Getting older doesn’t mean your brain function has to decline too. New research out of London finds that being physically active in your forties is positively tied to better brain function later in life.

Their findings reveal that middle-aged people who engaged in moderate-to-vigorous intensity workouts every day at middle-age excelled in brain performance. Meanwhile, those who were mostly inactive all day, sleeping or engaging only in light workouts seemed to have poorer cognitive performance. 

Prior studies report greater total physical activity and moderate-to-vigorous physical activity as most favorable for brain function. But these studies failed to take sleep time into account which is generally the largest component of the day. 

To fill this knowledge gap, the team gathered data from the 1970 British Cohort Study which included individuals born across England, Scotland, and Wales in 1970 and followed up from young age to their adulthood. They were followed right up until they clocked 46 years and were asked to fill out questionnaires on their lifestyle. They were then given activity trackers to wear continuously for seven days. 

Next, to study their cognition, participants underwent cognitive tests that assessed their verbal memory and executive function.

Overall, the team involved 4,481 participants with an average age of 47 years. Results from the activity tracker showed that participants averaged roughly 51 minutes doing moderate-to-vigorous physical activity and about 5 hours 42 minutes doing light physical activity. Additionally, these participants were found to spend over 9 hours 16 minutes on average doing little to no activity and slept roughly 8 hours 11 minutes. 

Following this further, the researchers found that those who had a sedentary lifestyle did have better cognitive scores. They explained that this may be attributed to the fact that participants spent their time doing cognitively demanding tasks such as reading or working.

The team also found the link was stronger for executive function—which assessed processing speed and accuracy—than it was for memory.

Participants who engaged in moderate-to-vigorous physical activity and had sedentary behaviors showed the best link with cognition. However, those who shifted from more vigorous activities and rather spent their day being inactive, engaging in gentle activity, or sleeping had a quick decrease in cognition. 

Similarly, they observed a boost in cognition of up to 1.31 percent upon replacing as little as 9 minutes of being sedentary with more high-intensity exercise. Showing a huge benefit associated with a much greater decrease in sedentary activities.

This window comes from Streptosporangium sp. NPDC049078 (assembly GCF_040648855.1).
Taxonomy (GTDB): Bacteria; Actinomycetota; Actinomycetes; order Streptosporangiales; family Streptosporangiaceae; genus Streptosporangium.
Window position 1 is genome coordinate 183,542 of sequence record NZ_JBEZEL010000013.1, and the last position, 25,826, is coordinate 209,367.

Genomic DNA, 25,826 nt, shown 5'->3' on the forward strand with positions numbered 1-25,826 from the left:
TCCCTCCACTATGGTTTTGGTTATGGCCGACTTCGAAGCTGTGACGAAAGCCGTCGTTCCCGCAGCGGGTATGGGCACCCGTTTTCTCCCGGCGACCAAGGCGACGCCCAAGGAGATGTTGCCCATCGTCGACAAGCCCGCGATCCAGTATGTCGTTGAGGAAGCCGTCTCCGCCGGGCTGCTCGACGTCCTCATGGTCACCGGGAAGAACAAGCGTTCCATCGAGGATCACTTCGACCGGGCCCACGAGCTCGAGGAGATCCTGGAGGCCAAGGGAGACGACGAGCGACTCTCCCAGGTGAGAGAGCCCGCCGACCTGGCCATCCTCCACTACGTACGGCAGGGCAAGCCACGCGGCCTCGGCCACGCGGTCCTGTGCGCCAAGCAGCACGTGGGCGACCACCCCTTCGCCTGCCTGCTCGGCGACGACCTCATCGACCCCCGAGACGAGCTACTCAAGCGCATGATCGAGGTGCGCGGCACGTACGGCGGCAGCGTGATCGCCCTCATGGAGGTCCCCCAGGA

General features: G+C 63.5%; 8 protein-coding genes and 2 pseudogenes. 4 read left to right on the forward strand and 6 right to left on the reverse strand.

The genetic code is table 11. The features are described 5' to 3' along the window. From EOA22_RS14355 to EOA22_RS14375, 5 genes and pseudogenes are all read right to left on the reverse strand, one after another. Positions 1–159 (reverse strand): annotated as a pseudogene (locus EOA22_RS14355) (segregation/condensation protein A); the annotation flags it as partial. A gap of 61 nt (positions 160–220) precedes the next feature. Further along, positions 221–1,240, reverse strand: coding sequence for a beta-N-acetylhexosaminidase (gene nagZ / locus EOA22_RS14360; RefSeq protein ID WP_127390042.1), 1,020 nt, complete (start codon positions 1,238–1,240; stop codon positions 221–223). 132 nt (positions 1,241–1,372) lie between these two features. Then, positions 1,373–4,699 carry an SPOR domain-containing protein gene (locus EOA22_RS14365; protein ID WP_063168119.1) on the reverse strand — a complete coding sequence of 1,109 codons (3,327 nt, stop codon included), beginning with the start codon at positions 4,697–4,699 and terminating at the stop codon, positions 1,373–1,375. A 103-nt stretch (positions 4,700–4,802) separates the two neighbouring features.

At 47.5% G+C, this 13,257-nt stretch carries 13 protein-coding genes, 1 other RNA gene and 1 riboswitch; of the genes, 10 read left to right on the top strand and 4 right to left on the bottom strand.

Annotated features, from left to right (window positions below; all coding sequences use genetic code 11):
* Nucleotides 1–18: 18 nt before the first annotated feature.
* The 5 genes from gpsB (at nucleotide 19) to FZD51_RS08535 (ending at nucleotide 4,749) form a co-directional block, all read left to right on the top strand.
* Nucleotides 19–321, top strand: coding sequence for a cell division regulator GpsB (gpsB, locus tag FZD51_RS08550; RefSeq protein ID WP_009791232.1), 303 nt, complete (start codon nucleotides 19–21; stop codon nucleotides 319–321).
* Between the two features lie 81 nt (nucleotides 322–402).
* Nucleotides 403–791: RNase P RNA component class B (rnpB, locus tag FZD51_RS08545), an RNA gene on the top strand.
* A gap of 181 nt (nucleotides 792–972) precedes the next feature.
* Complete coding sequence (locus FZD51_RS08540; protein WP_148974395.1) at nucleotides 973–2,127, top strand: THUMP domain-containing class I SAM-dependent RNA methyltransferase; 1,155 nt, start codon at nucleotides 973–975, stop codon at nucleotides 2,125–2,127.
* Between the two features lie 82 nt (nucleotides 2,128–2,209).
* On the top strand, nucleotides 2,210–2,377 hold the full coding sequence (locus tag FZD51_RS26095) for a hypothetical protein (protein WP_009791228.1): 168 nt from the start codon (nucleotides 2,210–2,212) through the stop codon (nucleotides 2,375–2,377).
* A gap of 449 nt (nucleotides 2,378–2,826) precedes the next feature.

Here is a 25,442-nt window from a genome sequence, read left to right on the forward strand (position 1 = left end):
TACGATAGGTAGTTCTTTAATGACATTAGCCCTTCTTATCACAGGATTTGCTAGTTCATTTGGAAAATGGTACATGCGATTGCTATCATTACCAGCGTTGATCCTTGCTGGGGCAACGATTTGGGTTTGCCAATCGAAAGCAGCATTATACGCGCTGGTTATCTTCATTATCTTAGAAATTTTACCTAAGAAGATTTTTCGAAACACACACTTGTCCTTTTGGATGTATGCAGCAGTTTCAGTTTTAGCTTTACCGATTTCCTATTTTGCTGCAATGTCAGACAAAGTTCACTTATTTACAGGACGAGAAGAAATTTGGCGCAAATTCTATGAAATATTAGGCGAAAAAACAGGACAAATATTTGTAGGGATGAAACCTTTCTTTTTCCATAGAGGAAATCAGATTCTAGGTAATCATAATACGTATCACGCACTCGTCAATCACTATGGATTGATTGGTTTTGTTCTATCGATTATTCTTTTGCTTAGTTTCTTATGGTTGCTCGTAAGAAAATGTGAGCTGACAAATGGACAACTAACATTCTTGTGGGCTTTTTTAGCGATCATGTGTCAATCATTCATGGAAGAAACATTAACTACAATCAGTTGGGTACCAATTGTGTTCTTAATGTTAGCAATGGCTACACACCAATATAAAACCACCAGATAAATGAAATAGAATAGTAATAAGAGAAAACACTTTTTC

At the same time, substituting at least 7 minutes of gentle exercise or sacrificing 7 minutes of sleep for a high-intensity workout was tied to roughly a 1.27 percent and 1.2 percent boost in cognition, respectively. 

Notably, though, sedentary behaviors were found to benefit the brain, but only after replacing 37 minutes of gentle activities or 56 minutes of sleeping.

So when participants actively shifted away from moderate to vigorous physical activity, their cognition started to decline. More specifically, when participants started replacing 8, 6, and 7 minutes from the average of more vigorous activity with being inactive, engaging in a gentle activity, or sleeping, respectively, they experienced a 1 to 2 percent drop in their cognition. 

Based on occupation type, the team found that those working sedentary desk jobs may enjoy the full benefit upon reallocating part of their time to vigorous activities than those who worked manual jobs. 

The researchers explain that the activity trackers could only capture the time spent in bed and not necessarily sleep duration or quality, perhaps the reason for the association with sleep.

“MVPA is typically the smallest proportion of the day in real terms, and the most difficult intensity to acquire. Perhaps partly for this reason, loss of any MVPA time whatsoever appeared detrimental, even within this relatively active cohort,” they write in the paper.

Although it’s worth noting that this is just an observational study and, hence, cannot establish cause.

Regardless, the role physical activity plays in helping cognition is evident. Particularly due to the increasing prevalence of age-related cognitive decline. Being sedentary for too long, sleeping most of the day, or engaging in gentle activities can be largely harmful to cognition in later life.

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